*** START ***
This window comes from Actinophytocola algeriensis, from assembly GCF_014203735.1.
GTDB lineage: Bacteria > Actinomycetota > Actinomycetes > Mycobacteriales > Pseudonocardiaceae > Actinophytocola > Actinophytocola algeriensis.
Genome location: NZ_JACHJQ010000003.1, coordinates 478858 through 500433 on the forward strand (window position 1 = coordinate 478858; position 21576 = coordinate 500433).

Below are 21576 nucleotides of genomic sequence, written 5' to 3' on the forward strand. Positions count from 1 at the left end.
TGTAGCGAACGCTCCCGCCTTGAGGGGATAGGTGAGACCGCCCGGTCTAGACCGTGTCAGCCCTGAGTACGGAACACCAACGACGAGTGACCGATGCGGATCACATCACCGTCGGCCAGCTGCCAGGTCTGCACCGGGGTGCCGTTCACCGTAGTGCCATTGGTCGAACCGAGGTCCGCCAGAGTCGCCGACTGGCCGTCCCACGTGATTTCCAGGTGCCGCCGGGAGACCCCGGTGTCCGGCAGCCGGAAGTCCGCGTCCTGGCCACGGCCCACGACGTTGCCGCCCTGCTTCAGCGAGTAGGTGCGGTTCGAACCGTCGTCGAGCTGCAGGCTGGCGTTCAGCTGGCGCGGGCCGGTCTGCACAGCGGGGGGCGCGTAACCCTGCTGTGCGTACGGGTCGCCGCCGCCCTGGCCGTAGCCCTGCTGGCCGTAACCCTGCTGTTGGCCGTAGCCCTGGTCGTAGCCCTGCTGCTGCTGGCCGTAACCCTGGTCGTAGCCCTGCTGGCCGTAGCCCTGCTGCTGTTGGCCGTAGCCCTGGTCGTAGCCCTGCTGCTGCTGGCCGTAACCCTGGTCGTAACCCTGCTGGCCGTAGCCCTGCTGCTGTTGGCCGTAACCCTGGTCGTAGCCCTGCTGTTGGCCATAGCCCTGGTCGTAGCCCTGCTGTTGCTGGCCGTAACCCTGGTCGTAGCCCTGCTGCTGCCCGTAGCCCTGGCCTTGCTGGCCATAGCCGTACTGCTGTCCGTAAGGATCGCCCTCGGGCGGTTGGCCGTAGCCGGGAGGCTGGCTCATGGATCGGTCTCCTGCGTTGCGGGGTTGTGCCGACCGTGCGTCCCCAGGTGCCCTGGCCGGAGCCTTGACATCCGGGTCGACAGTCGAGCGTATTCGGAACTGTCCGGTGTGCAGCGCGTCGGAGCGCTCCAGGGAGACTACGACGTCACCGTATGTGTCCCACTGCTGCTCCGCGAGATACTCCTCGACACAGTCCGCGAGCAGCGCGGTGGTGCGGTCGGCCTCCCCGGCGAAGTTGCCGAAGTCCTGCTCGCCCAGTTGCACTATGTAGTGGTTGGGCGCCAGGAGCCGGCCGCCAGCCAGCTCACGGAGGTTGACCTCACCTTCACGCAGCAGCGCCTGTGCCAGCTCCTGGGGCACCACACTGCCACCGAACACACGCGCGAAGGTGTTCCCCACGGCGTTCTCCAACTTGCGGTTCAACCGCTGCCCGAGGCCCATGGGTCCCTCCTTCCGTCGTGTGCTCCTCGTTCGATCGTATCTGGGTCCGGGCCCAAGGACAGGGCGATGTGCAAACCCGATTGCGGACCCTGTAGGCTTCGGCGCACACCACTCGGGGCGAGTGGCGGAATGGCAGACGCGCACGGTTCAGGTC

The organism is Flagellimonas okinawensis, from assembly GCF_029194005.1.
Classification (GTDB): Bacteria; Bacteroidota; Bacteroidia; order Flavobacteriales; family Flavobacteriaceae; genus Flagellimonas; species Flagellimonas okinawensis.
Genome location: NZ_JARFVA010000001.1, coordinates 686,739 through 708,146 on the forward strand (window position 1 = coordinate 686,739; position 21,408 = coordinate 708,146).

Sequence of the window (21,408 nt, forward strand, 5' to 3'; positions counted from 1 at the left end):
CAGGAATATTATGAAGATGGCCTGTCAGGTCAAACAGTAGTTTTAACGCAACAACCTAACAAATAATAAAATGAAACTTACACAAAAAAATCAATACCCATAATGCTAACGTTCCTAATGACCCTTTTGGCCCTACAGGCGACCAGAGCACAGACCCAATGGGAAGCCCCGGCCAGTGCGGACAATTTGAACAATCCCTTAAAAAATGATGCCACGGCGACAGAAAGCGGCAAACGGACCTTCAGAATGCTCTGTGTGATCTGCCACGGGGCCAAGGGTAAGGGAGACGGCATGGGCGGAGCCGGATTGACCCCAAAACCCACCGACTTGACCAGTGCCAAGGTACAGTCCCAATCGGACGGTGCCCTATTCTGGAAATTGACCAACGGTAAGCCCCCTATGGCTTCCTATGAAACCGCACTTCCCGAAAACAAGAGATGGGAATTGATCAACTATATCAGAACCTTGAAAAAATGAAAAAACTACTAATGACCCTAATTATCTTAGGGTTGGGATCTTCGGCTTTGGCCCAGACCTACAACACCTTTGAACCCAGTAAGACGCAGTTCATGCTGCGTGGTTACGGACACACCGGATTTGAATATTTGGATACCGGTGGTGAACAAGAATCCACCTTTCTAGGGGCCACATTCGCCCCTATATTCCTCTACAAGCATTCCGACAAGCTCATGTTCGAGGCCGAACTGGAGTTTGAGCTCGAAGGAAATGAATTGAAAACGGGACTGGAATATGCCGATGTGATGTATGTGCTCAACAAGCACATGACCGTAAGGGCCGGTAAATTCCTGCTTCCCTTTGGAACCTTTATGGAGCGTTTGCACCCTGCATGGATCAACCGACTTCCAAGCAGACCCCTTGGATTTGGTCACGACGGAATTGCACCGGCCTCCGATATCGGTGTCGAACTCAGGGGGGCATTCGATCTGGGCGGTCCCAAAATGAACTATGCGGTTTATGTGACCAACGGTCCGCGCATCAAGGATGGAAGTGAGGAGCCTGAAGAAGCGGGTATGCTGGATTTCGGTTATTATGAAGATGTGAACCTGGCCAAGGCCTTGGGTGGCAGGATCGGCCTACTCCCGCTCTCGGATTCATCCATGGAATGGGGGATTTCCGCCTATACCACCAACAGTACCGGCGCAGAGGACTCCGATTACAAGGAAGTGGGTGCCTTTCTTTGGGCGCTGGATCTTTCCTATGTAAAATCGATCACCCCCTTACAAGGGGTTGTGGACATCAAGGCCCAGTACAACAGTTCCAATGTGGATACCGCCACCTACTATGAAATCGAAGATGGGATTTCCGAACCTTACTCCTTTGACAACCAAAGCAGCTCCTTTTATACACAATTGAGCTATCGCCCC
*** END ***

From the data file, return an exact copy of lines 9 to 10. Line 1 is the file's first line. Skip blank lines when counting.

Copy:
Sequence of the window (21,408 nt, forward strand, 5' to 3'; positions counted from 1 at the left end):
CAGGAATATTATGAAGATGGCCTGTCAGGTCAAACAGTAGTTTTAACGCAACAACCTAACAAATAATAAAATGAAACTTACACAAAAAAATCAATACCCATAATGCTAACGTTCCTAATGACCCTTTTGGCCCTACAGGCGACCAGAGCACAGACCCAATGGGAAGCCCCGGCCAGTGCGGACAATTTGAACAATCCCTTAAAAAATGATGCCACGGCGACAGAAAGCGGCAAACGGACCTTCAGAATGCTCTGTGTGATCTGCCACGGGGCCAAGGGTAAGGGAGACGGCATGGGCGGAGCCGGATTGACCCCAAAACCCACCGACTTGACCAGTGCCAAGGTACAGTCCCAATCGGACGGTGCCCTATTCTGGAAATTGACCAACGGTAAGCCCCCTATGGCTTCCTATGAAACCGCACTTCCCGAAAACAAGAGATGGGAATTGATCAACTATATCAGAACCTTGAAAAAATGAAAAAACTACTAATGACCCTAATTATCTTAGGGTTGGGATCTTCGGCTTTGGCCCAGACCTACAACACCTTTGAACCCAGTAAGACGCAGTTCATGCTGCGTGGTTACGGACACACCGGATTTGAATATTTGGATACCGGTGGTGAACAAGAATCCACCTTTCTAGGGGCCACATTCGCCCCTATATTCCTCTACAAGCATTCCGACAAGCTCATGTTCGAGGCCGAACTGGAGTTTGAGCTCGAAGGAAATGAATTGAAAACGGGACTGGAATATGCCGATGTGATGTATGTGCTCAACAAGCACATGACCGTAAGGGCCGGTAAATTCCTGCTTCCCTTTGGAACCTTTATGGAGCGTTTGCACCCTGCATGGATCAACCGACTTCCAAGCAGACCCCTTGGATTTGGTCACGACGGAATTGCACCGGCCTCCGATATCGGTGTCGAACTCAGGGGGGCATTCGATCTGGGCGGTCCCAAAATGAACTATGCGGTTTATGTGACCAACGGTCCGCGCATCAAGGATGGAAGTGAGGAGCCTGAAGAAGCGGGTATGCTGGATTTCGGTTATTATGAAGATGTGAACCTGGCCAAGGCCTTGGGTGGCAGGATCGGCCTACTCCCGCTCTCGGATTCATCCATGGAATGGGGGATTTCCGCCTATACCACCAACAGTACCGGCGCAGAGGACTCCGATTACAAGGAAGTGGGTGCCTTTCTTTGGGCGCTGGATCTTTCCTATGTAAAATCGATCACCCCCTTACAAGGGGTTGTGGACATCAAGGCCCAGTACAACAGTTCCAATGTGGATACCGCCACCTACTATGAAATCGAAGATGGGATTTCCGAACCTTACTCCTTTGACAACCAAAGCAGCTCCTTTTATACACAATTGAGCTATCGCCCC